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Manufacturing Employment Cycle

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  • Sebastián Claro

    ()
    (Instituto de Economía. Pontificia Universidad Católica de Chile.)

Abstract

The paper demonstrates that two relatively unknown features of the employment cycle in U.S. manufacturing industries can provide a clue to understanding the role of sectorial shocks in the evolution of aggregate employment. First, interindustry wage differentials rise in expansions and fall in contractions. Second, periods of increasing aggregate employment are associated with relatively good price and productivity shocks to capital-intensive sectors. The paper presents a simple general-equilibrium model where bargaining at the industry level and rents due to sector-specific capital generate a wage structure with higher wages in capital-intensive sectors but where the response of wages to sector-specific shocks is greater in labor intensive sectors. Empirical evidence is presented to support such implications of the model. The asymmetry of wage adjustments imply that aggregate employment responds more to shocks in capital-intensive industries and that procyclical wage differentials can only result from asymmetric disturbances.

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Bibliographic Info

Paper provided by Instituto de Economia. Pontificia Universidad Católica de Chile. in its series Documentos de Trabajo with number 212.

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Date of creation: 2002
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Handle: RePEc:ioe:doctra:212

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Related research

Keywords: Cyclical unemployment; interindustry wage differentials; sector-specific wages;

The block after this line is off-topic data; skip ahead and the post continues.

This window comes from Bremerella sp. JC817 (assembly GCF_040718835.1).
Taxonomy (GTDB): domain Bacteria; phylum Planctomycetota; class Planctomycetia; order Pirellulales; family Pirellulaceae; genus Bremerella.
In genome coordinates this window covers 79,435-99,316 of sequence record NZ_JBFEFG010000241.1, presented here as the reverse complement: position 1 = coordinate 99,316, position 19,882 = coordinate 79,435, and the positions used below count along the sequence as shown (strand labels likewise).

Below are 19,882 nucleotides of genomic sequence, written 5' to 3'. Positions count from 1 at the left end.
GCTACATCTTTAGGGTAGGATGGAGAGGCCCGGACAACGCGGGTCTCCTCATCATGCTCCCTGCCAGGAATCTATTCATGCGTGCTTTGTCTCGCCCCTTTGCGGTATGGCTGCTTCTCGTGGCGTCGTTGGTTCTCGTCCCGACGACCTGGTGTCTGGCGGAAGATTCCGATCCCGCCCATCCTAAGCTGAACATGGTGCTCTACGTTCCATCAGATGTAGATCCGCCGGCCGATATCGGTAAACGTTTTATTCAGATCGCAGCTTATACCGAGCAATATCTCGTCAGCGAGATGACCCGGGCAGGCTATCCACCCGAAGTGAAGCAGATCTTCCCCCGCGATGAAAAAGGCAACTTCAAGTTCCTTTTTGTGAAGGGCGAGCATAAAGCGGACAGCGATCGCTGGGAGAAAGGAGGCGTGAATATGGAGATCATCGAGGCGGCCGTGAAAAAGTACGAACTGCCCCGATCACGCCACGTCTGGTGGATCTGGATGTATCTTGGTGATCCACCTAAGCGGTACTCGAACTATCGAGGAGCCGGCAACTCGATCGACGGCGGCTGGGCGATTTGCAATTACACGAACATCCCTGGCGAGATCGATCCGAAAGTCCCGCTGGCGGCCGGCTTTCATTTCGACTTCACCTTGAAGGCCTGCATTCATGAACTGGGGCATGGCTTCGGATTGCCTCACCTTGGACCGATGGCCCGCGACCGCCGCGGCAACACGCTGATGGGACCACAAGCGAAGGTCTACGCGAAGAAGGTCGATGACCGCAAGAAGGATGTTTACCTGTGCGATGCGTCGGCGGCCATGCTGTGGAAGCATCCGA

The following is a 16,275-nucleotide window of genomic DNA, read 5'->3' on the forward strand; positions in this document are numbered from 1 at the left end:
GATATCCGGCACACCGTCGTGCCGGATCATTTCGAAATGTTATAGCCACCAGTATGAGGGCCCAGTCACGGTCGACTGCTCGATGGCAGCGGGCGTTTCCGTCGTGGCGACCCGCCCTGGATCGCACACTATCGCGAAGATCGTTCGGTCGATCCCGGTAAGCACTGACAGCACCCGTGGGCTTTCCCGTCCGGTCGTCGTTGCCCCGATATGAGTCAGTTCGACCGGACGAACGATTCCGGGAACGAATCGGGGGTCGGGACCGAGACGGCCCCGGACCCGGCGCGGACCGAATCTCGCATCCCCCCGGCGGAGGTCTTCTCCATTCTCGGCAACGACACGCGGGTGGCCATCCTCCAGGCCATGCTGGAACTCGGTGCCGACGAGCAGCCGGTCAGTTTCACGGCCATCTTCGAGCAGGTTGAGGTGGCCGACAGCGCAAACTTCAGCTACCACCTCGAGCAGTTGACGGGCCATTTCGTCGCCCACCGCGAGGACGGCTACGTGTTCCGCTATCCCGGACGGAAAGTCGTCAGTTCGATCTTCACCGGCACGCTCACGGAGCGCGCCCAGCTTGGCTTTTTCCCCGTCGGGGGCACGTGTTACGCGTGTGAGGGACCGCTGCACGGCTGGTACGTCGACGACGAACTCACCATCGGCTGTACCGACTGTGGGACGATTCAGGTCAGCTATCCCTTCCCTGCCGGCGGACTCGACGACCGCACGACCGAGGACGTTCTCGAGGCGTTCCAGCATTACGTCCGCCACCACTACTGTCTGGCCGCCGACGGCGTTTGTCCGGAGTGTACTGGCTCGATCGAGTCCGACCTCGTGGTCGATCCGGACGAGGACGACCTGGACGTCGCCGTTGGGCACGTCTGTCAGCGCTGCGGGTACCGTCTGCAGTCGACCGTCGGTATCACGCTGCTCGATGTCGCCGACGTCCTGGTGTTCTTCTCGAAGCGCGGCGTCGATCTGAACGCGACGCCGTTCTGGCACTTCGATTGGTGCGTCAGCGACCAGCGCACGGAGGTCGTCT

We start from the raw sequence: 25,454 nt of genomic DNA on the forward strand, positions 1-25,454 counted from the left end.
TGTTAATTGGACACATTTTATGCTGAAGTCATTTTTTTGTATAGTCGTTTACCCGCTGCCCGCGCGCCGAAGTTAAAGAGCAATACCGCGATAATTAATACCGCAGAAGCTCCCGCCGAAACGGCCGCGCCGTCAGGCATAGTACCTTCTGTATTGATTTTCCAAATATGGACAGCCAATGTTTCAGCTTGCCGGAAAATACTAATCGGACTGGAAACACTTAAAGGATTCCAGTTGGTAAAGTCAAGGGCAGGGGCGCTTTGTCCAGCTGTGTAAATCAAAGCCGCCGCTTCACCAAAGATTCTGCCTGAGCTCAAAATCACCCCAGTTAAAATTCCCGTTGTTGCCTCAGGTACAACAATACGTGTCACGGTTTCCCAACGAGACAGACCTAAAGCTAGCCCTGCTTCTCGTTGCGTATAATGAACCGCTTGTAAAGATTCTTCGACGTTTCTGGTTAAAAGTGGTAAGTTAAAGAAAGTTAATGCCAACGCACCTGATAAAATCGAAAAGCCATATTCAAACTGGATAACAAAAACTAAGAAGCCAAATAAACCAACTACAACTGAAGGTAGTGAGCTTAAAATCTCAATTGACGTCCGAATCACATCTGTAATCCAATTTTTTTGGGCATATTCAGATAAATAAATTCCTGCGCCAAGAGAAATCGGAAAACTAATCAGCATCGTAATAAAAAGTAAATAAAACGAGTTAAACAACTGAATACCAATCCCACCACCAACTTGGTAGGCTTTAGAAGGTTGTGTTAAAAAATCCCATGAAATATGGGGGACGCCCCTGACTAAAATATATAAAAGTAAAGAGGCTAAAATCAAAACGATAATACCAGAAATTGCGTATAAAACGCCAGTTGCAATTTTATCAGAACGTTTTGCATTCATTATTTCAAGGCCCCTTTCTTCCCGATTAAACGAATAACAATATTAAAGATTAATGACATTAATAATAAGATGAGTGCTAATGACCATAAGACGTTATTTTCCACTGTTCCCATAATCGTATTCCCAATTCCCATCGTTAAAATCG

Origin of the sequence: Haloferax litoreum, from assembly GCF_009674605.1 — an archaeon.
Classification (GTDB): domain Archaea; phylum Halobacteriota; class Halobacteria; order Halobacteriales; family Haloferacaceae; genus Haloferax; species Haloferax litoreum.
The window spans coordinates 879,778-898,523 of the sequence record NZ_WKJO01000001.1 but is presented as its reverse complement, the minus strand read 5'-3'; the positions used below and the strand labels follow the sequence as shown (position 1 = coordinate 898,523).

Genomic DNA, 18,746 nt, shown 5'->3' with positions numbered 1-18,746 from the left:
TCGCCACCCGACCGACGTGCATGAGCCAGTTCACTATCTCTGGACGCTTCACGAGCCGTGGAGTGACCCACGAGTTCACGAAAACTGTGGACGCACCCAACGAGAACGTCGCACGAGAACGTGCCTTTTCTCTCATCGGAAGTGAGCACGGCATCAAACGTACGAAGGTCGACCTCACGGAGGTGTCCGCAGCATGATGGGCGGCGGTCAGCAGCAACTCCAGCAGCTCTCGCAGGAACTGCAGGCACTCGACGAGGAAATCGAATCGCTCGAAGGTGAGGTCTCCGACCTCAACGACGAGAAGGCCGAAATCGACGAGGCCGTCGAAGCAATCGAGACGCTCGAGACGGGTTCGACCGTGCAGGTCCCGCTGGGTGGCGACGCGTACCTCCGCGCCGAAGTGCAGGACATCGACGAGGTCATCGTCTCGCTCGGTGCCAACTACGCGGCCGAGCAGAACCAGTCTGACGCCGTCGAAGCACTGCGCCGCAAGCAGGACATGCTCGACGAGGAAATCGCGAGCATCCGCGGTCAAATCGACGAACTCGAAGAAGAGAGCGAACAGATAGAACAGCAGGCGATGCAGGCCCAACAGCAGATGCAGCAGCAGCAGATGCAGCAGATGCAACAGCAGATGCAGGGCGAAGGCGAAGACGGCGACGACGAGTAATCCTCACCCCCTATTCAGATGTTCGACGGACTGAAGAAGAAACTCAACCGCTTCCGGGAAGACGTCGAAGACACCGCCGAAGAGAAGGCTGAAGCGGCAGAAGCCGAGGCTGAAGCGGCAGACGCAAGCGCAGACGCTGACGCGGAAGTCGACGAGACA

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  1. Abraham, Katharine G. & Katz, Lawrence F., 1986. "Cyclical Unemployment: Sectoral Shifts or Aggregate Disturbances?," Scholarly Articles 3442781, Harvard University Department of Economics.
  2. Keane, Michael & Moffitt, Robert & Runkle, David, 1988. "Real Wages over the Business Cycle: Estimating the Impact of Heterogeneity with Micro Data," Journal of Political Economy, University of Chicago Press, vol. 96(6), pages 1232-66, December.
  3. Katharine G. Abraham & John C. Haltiwanger, 1995. "Real Wages and the Business Cycle," Journal of Economic Literature, American Economic Association, vol. 33(3), pages 1215-1264, September.
  4. Steven J. Davis & John C. Haltiwanger & Scott Schuh, 1998. "Job Creation and Destruction," MIT Press Books, The MIT Press, edition 1, volume 1, number 0262540932, December.
  5. Ricardo J. Caballero & Eduardo M.R.A. Engel & John Haltiwanger, 1995. "Aggregate Employment Dynamics: Building From Microeconomic Evidence," NBER Working Papers 5042, National Bureau of Economic Research, Inc.
  6. Steven J. Davis & John Haltiwanger, 1996. "On the Driving Forces Behind Cyclical Movement, in Employment and Job Reallocation," NBER Working Papers 5775, National Bureau of Economic Research, Inc.
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